Apparently "yes", when you control for car crashes and homicides.
One big reason our life expectancy lags is that Americans have an unusual tendency to perish in homicides or accidents. We are 12 times more likely than the Japanese to be murdered and nearly twice as likely to be killed in auto wrecks.
In their 2006 book, The Business of Health, economists Robert L. Ohsfeldt and John E. Schneider set out to determine where the U.S. would rank in life span among developed nations if homicides and accidents are factored out. Their answer? First place.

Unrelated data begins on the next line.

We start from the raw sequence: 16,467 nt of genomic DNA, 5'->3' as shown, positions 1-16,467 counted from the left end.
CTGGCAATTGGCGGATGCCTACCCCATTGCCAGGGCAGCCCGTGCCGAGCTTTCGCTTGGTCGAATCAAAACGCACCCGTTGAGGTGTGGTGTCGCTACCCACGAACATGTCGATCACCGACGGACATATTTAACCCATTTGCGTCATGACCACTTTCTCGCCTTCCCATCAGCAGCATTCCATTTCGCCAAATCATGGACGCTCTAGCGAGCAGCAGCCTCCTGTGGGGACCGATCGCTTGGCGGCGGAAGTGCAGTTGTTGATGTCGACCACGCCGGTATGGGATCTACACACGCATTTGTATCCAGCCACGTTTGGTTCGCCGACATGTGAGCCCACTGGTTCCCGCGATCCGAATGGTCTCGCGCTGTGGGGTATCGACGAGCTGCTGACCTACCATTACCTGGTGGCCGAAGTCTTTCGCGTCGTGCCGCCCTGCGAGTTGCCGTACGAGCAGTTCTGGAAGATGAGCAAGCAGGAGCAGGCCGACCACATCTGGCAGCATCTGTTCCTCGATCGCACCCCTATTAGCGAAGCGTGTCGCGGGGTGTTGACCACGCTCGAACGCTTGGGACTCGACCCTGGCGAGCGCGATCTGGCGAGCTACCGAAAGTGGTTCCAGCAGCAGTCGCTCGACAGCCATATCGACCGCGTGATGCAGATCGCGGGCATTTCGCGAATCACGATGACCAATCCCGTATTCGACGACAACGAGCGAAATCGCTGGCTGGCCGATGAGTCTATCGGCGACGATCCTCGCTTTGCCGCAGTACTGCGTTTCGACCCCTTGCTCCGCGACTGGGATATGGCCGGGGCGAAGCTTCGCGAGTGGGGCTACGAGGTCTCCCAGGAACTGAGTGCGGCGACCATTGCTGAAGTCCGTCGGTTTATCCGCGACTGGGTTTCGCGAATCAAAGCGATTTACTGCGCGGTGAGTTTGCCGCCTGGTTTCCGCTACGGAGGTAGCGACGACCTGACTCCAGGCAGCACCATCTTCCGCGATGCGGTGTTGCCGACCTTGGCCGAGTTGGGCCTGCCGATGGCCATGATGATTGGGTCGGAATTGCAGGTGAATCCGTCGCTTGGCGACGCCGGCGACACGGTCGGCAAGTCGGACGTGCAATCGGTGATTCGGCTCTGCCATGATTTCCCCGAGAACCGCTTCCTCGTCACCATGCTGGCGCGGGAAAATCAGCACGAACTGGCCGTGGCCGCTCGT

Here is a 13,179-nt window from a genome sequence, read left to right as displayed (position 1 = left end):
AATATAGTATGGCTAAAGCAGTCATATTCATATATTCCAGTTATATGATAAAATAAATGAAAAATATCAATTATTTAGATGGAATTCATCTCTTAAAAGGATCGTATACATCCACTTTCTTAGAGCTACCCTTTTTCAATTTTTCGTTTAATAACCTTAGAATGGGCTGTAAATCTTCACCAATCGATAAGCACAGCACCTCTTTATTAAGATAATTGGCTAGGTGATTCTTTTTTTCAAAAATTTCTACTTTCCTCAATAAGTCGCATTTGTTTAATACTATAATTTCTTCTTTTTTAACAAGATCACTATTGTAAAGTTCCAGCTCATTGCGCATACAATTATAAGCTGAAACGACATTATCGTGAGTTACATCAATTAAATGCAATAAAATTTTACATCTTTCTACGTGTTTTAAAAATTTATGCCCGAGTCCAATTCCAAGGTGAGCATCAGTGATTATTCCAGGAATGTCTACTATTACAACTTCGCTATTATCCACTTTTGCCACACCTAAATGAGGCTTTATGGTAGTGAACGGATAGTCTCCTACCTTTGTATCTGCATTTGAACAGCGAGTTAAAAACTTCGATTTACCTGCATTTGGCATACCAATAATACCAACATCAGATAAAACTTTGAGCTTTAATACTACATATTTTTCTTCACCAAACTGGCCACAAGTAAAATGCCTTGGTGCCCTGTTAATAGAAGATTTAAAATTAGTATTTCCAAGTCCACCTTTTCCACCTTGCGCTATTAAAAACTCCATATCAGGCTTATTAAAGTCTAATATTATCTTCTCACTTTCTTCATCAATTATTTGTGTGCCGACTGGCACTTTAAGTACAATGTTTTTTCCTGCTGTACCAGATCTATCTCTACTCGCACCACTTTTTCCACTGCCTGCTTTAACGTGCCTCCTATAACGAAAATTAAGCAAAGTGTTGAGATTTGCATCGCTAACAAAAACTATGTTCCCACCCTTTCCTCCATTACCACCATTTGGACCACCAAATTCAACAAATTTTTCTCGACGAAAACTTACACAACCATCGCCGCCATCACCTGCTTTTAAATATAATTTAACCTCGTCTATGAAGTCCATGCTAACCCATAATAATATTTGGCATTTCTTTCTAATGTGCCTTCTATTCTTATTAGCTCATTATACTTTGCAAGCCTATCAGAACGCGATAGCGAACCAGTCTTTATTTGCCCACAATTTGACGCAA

Not sure what this says about US rates of homicide and auto fatalities, but I'm pretty sure it says that the "Americans spend more on health care but don't live as long" trope is misleading at best.